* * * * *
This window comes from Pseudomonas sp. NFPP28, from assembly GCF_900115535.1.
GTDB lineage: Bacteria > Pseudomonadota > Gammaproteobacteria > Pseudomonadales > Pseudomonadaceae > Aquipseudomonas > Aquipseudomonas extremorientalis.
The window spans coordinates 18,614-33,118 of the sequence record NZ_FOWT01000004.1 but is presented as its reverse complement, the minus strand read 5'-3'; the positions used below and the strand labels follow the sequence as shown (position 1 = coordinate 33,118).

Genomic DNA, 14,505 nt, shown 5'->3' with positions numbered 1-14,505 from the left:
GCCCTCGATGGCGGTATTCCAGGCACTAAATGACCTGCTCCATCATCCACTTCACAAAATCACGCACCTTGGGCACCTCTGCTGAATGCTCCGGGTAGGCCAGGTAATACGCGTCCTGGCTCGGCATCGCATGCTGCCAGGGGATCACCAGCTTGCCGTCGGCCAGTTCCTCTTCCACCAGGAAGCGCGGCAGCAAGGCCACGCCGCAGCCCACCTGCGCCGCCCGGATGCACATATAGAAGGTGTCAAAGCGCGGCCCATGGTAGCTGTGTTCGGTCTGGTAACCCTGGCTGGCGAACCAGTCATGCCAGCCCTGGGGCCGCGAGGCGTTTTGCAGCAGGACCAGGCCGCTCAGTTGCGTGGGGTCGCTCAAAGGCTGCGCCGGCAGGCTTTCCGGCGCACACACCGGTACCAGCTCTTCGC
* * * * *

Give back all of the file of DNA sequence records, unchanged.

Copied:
This window comes from Pseudomonas sp. NFPP28, from assembly GCF_900115535.1.
GTDB lineage: Bacteria > Pseudomonadota > Gammaproteobacteria > Pseudomonadales > Pseudomonadaceae > Aquipseudomonas > Aquipseudomonas extremorientalis.
The window spans coordinates 18,614-33,118 of the sequence record NZ_FOWT01000004.1 but is presented as its reverse complement, the minus strand read 5'-3'; the positions used below and the strand labels follow the sequence as shown (position 1 = coordinate 33,118).

Genomic DNA, 14,505 nt, shown 5'->3' with positions numbered 1-14,505 from the left:
GCCCTCGATGGCGGTATTCCAGGCACTAAATGACCTGCTCCATCATCCACTTCACAAAATCACGCACCTTGGGCACCTCTGCTGAATGCTCCGGGTAGGCCAGGTAATACGCGTCCTGGCTCGGCATCGCATGCTGCCAGGGGATCACCAGCTTGCCGTCGGCCAGTTCCTCTTCCACCAGGAAGCGCGGCAGCAAGGCCACGCCGCAGCCCACCTGCGCCGCCCGGATGCACATATAGAAGGTGTCAAAGCGCGGCCCATGGTAGCTGTGTTCGGTCTGGTAACCCTGGCTGGCGAACCAGTCATGCCAGCCCTGGGGCCGCGAGGCGTTTTGCAGCAGGACCAGGCCGCTCAGTTGCGTGGGGTCGCTCAAAGGCTGCGCCGGCAGGCTTTCCGGCGCACACACCGGTACCAGCTCTTCGC